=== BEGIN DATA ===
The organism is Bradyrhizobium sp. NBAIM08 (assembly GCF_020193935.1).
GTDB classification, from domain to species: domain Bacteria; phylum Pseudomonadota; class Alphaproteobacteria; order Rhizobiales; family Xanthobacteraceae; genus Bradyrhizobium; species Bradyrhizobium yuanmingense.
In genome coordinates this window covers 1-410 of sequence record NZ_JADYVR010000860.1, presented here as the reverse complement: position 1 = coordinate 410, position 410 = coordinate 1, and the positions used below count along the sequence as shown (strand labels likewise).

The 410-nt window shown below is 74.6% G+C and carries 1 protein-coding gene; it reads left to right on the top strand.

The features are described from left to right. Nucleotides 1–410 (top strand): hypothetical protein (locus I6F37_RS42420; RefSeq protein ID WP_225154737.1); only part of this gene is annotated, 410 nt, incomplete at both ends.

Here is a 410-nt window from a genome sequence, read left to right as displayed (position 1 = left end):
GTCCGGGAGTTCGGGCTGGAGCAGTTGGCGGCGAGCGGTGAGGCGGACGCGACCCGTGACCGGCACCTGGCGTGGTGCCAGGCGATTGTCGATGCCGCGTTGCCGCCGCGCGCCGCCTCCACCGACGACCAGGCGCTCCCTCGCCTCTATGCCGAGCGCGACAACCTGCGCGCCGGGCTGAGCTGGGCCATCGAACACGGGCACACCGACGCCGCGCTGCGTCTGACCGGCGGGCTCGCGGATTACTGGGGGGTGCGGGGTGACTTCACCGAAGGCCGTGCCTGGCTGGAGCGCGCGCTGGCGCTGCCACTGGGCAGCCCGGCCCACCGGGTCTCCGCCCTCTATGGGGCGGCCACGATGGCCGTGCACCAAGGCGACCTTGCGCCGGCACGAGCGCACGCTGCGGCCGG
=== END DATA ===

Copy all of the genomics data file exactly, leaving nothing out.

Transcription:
The organism is Bradyrhizobium sp. NBAIM08 (assembly GCF_020193935.1).
GTDB classification, from domain to species: domain Bacteria; phylum Pseudomonadota; class Alphaproteobacteria; order Rhizobiales; family Xanthobacteraceae; genus Bradyrhizobium; species Bradyrhizobium yuanmingense.
In genome coordinates this window covers 1-410 of sequence record NZ_JADYVR010000860.1, presented here as the reverse complement: position 1 = coordinate 410, position 410 = coordinate 1, and the positions used below count along the sequence as shown (strand labels likewise).

The 410-nt window shown below is 74.6% G+C and carries 1 protein-coding gene; it reads left to right on the top strand.

The features are described from left to right. Nucleotides 1–410 (top strand): hypothetical protein (locus I6F37_RS42420; RefSeq protein ID WP_225154737.1); only part of this gene is annotated, 410 nt, incomplete at both ends.

Here is a 410-nt window from a genome sequence, read left to right as displayed (position 1 = left end):
GTCCGGGAGTTCGGGCTGGAGCAGTTGGCGGCGAGCGGTGAGGCGGACGCGACCCGTGACCGGCACCTGGCGTGGTGCCAGGCGATTGTCGATGCCGCGTTGCCGCCGCGCGCCGCCTCCACCGACGACCAGGCGCTCCCTCGCCTCTATGCCGAGCGCGACAACCTGCGCGCCGGGCTGAGCTGGGCCATCGAACACGGGCACACCGACGCCGCGCTGCGTCTGACCGGCGGGCTCGCGGATTACTGGGGGGTGCGGGGTGACTTCACCGAAGGCCGTGCCTGGCTGGAGCGCGCGCTGGCGCTGCCACTGGGCAGCCCGGCCCACCGGGTCTCCGCCCTCTATGGGGCGGCCACGATGGCCGTGCACCAAGGCGACCTTGCGCCGGCACGAGCGCACGCTGCGGCCGG